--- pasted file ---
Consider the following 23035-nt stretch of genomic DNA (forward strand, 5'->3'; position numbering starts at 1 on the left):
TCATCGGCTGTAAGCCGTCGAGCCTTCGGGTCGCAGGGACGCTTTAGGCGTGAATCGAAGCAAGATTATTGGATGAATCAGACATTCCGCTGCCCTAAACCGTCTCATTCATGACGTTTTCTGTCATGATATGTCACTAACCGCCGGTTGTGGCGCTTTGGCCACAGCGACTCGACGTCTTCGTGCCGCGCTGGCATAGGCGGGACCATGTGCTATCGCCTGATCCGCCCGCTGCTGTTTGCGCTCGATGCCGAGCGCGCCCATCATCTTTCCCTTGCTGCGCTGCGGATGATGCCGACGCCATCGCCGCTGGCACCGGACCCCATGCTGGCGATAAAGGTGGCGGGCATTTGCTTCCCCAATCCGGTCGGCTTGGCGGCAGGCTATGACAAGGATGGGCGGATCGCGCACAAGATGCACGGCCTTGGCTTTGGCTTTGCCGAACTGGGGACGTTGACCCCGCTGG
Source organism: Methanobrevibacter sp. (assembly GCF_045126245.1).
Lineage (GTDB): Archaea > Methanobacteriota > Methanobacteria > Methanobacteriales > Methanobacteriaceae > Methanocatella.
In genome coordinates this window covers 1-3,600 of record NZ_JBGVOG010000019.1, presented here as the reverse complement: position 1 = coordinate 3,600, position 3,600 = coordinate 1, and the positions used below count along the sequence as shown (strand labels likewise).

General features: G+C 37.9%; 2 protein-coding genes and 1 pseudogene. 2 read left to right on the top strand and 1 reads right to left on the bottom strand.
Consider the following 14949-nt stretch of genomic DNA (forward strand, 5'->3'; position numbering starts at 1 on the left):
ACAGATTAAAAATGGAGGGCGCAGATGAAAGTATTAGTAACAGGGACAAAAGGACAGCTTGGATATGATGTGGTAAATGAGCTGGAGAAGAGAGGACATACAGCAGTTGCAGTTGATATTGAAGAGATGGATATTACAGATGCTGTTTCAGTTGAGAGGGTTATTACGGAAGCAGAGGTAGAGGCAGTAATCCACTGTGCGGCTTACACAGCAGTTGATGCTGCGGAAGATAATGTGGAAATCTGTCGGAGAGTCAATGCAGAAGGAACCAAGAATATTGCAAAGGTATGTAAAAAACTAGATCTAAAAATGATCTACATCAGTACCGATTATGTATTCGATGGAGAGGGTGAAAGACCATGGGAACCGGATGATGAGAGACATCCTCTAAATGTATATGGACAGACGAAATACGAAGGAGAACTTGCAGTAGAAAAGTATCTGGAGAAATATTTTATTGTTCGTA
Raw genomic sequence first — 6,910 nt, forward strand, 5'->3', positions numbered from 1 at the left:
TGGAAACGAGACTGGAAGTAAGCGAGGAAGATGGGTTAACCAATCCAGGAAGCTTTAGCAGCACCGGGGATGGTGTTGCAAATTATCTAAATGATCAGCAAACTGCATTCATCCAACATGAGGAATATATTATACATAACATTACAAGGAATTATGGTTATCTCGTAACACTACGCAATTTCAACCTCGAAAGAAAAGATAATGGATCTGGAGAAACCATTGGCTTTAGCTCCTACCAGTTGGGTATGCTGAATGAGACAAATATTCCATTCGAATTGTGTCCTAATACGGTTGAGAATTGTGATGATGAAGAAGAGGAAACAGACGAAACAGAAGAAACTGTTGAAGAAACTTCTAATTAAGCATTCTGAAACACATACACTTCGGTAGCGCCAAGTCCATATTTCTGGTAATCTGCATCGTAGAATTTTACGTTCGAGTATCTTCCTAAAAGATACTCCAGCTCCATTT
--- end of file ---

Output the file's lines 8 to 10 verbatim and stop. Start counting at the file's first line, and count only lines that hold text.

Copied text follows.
ACAGATTAAAAATGGAGGGCGCAGATGAAAGTATTAGTAACAGGGACAAAAGGACAGCTTGGATATGATGTGGTAAATGAGCTGGAGAAGAGAGGACATACAGCAGTTGCAGTTGATATTGAAGAGATGGATATTACAGATGCTGTTTCAGTTGAGAGGGTTATTACGGAAGCAGAGGTAGAGGCAGTAATCCACTGTGCGGCTTACACAGCAGTTGATGCTGCGGAAGATAATGTGGAAATCTGTCGGAGAGTCAATGCAGAAGGAACCAAGAATATTGCAAAGGTATGTAAAAAACTAGATCTAAAAATGATCTACATCAGTACCGATTATGTATTCGATGGAGAGGGTGAAAGACCATGGGAACCGGATGATGAGAGACATCCTCTAAATGTATATGGACAGACGAAATACGAAGGAGAACTTGCAGTAGAAAAGTATCTGGAGAAATATTTTATTGTTCGTA
Raw genomic sequence first — 6,910 nt, forward strand, 5'->3', positions numbered from 1 at the left:
TGGAAACGAGACTGGAAGTAAGCGAGGAAGATGGGTTAACCAATCCAGGAAGCTTTAGCAGCACCGGGGATGGTGTTGCAAATTATCTAAATGATCAGCAAACTGCATTCATCCAACATGAGGAATATATTATACATAACATTACAAGGAATTATGGTTATCTCGTAACACTACGCAATTTCAACCTCGAAAGAAAAGATAATGGATCTGGAGAAACCATTGGCTTTAGCTCCTACCAGTTGGGTATGCTGAATGAGACAAATATTCCATTCGAATTGTGTCCTAATACGGTTGAGAATTGTGATGATGAAGAAGAGGAAACAGACGAAACAGAAGAAACTGTTGAAGAAACTTCTAATTAAGCATTCTGAAACACATACACTTCGGTAGCGCCAAGTCCATATTTCTGGTAATCTGCATCGTAGAATTTTACGTTCGAGTATCTTCCTAAAAGATACTCCAGCTCCATTT